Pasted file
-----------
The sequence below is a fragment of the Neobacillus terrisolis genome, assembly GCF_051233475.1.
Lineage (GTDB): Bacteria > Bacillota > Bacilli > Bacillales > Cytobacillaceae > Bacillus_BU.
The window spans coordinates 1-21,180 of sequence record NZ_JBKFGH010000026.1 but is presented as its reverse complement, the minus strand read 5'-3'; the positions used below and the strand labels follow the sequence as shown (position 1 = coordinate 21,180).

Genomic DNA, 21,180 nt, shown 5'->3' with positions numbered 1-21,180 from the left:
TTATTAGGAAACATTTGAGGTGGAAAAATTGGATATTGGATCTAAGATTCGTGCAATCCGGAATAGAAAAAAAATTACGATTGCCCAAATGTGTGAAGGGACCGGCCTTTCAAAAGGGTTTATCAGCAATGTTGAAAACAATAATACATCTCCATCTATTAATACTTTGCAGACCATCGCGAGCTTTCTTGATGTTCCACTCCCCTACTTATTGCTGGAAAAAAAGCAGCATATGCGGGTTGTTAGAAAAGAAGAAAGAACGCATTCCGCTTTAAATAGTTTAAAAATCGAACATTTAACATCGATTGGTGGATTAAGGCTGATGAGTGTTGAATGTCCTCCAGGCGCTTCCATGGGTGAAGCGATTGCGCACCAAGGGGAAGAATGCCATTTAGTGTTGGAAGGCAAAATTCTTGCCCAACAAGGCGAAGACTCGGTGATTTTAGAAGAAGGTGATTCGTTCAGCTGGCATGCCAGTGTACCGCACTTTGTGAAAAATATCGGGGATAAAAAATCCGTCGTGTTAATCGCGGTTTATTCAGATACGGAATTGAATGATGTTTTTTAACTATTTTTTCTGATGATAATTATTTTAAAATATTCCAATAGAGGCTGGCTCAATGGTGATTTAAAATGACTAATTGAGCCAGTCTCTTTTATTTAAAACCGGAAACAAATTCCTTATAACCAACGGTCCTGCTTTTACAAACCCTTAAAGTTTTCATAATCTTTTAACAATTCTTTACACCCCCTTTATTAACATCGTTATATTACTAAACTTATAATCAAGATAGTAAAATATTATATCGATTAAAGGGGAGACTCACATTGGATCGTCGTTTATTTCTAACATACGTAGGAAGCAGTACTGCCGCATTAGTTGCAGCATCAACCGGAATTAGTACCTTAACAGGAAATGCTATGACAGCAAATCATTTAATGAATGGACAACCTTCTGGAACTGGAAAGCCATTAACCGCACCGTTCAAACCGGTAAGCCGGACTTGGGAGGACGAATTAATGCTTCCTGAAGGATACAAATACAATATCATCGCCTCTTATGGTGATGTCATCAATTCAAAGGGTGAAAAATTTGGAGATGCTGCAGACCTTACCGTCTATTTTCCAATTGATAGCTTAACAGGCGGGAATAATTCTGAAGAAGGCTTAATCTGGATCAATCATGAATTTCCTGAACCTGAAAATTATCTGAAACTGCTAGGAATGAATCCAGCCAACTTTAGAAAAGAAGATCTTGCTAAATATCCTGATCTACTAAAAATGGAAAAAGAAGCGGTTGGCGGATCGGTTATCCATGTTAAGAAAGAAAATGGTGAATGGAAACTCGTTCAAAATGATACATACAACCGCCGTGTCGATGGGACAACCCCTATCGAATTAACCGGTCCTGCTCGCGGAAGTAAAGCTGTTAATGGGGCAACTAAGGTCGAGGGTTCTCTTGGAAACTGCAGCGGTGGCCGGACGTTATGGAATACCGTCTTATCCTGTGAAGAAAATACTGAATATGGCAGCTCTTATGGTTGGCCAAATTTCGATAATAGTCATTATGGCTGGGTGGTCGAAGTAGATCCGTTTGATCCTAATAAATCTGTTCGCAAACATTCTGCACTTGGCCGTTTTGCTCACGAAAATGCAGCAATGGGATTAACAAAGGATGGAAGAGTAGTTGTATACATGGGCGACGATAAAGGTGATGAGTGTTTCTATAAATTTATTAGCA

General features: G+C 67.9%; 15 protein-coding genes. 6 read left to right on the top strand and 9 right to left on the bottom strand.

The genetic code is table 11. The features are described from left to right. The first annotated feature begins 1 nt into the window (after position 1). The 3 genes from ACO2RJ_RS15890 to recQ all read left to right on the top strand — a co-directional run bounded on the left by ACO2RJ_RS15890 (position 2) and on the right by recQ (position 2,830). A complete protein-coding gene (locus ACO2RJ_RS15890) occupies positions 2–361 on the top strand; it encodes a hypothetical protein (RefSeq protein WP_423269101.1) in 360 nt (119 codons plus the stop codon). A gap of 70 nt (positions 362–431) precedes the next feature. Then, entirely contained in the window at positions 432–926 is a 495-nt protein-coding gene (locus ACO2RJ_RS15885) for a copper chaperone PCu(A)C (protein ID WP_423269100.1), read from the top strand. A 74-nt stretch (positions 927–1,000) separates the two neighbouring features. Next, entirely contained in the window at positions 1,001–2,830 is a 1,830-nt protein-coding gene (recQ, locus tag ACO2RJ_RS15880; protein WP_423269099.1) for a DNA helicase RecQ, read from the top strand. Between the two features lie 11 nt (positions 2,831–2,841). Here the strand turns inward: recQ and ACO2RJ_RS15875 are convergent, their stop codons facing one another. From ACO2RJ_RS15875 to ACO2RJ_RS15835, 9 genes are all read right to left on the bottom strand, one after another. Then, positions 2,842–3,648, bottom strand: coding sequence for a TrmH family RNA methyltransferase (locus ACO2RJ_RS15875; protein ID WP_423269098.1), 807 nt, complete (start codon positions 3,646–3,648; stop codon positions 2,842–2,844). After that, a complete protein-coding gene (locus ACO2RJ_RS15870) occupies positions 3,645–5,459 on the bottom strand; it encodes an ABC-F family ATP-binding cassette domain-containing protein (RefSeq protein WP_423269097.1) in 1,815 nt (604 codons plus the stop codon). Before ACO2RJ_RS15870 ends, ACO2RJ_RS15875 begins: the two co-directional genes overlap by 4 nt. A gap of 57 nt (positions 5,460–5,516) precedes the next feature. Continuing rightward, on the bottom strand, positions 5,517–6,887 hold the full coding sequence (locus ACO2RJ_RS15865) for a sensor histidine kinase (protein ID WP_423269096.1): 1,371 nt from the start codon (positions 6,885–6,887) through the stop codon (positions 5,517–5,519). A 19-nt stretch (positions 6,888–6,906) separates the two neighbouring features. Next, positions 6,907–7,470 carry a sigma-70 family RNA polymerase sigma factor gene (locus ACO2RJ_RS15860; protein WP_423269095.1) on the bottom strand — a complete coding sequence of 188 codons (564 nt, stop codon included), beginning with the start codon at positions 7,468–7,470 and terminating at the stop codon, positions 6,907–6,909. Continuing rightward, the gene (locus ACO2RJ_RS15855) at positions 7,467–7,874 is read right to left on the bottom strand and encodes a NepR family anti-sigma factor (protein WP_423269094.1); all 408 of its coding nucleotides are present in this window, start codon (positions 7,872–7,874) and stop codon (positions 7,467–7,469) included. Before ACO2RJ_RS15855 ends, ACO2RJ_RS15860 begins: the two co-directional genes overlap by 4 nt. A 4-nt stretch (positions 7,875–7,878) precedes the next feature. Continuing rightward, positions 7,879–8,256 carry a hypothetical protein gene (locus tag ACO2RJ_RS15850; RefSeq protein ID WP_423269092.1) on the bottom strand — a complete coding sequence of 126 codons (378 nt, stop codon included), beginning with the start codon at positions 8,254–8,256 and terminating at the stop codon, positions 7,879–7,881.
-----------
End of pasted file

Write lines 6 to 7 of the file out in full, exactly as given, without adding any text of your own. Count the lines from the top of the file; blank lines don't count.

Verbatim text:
General features: G+C 67.9%; 15 protein-coding genes. 6 read left to right on the top strand and 9 right to left on the bottom strand.

The genetic code is table 11. The features are described from left to right. The first annotated feature begins 1 nt into the window (after position 1). The 3 genes from ACO2RJ_RS15890 to recQ all read left to right on the top strand — a co-directional run bounded on the left by ACO2RJ_RS15890 (position 2) and on the right by recQ (position 2,830). A complete protein-coding gene (locus ACO2RJ_RS15890) occupies positions 2–361 on the top strand; it encodes a hypothetical protein (RefSeq protein WP_423269101.1) in 360 nt (119 codons plus the stop codon). A gap of 70 nt (positions 362–431) precedes the next feature. Then, entirely contained in the window at positions 432–926 is a 495-nt protein-coding gene (locus ACO2RJ_RS15885) for a copper chaperone PCu(A)C (protein ID WP_423269100.1), read from the top strand. A 74-nt stretch (positions 927–1,000) separates the two neighbouring features. Next, entirely contained in the window at positions 1,001–2,830 is a 1,830-nt protein-coding gene (recQ, locus tag ACO2RJ_RS15880; protein WP_423269099.1) for a DNA helicase RecQ, read from the top strand. Between the two features lie 11 nt (positions 2,831–2,841). Here the strand turns inward: recQ and ACO2RJ_RS15875 are convergent, their stop codons facing one another. From ACO2RJ_RS15875 to ACO2RJ_RS15835, 9 genes are all read right to left on the bottom strand, one after another. Then, positions 2,842–3,648, bottom strand: coding sequence for a TrmH family RNA methyltransferase (locus ACO2RJ_RS15875; protein ID WP_423269098.1), 807 nt, complete (start codon positions 3,646–3,648; stop codon positions 2,842–2,844). After that, a complete protein-coding gene (locus ACO2RJ_RS15870) occupies positions 3,645–5,459 on the bottom strand; it encodes an ABC-F family ATP-binding cassette domain-containing protein (RefSeq protein WP_423269097.1) in 1,815 nt (604 codons plus the stop codon). Before ACO2RJ_RS15870 ends, ACO2RJ_RS15875 begins: the two co-directional genes overlap by 4 nt. A gap of 57 nt (positions 5,460–5,516) precedes the next feature. Continuing rightward, on the bottom strand, positions 5,517–6,887 hold the full coding sequence (locus ACO2RJ_RS15865) for a sensor histidine kinase (protein ID WP_423269096.1): 1,371 nt from the start codon (positions 6,885–6,887) through the stop codon (positions 5,517–5,519). A 19-nt stretch (positions 6,888–6,906) separates the two neighbouring features. Next, positions 6,907–7,470 carry a sigma-70 family RNA polymerase sigma factor gene (locus ACO2RJ_RS15860; protein WP_423269095.1) on the bottom strand — a complete coding sequence of 188 codons (564 nt, stop codon included), beginning with the start codon at positions 7,468–7,470 and terminating at the stop codon, positions 6,907–6,909. Continuing rightward, the gene (locus ACO2RJ_RS15855) at positions 7,467–7,874 is read right to left on the bottom strand and encodes a NepR family anti-sigma factor (protein WP_423269094.1); all 408 of its coding nucleotides are present in this window, start codon (positions 7,872–7,874) and stop codon (positions 7,467–7,469) included. Before ACO2RJ_RS15855 ends, ACO2RJ_RS15860 begins: the two co-directional genes overlap by 4 nt. A 4-nt stretch (positions 7,875–7,878) precedes the next feature. Continuing rightward, positions 7,879–8,256 carry a hypothetical protein gene (locus tag ACO2RJ_RS15850; RefSeq protein ID WP_423269092.1) on the bottom strand — a complete coding sequence of 126 codons (378 nt, stop codon included), beginning with the start codon at positions 8,254–8,256 and terminating at the stop codon, positions 7,879–7,881.